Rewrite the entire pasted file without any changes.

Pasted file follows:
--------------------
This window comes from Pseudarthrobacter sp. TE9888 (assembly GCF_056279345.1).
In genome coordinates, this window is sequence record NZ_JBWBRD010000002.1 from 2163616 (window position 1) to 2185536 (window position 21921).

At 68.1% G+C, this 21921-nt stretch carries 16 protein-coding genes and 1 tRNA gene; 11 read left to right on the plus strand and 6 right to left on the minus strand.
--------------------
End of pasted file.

This window comes from Pseudarthrobacter sp. TE9888 (assembly GCF_056279345.1).
In genome coordinates, this window is sequence record NZ_JBWBRD010000002.1 from 2163616 (window position 1) to 2185536 (window position 21921).

At 68.1% G+C, this 21921-nt stretch carries 16 protein-coding genes and 1 tRNA gene; 11 read left to right on the plus strand and 6 right to left on the minus strand.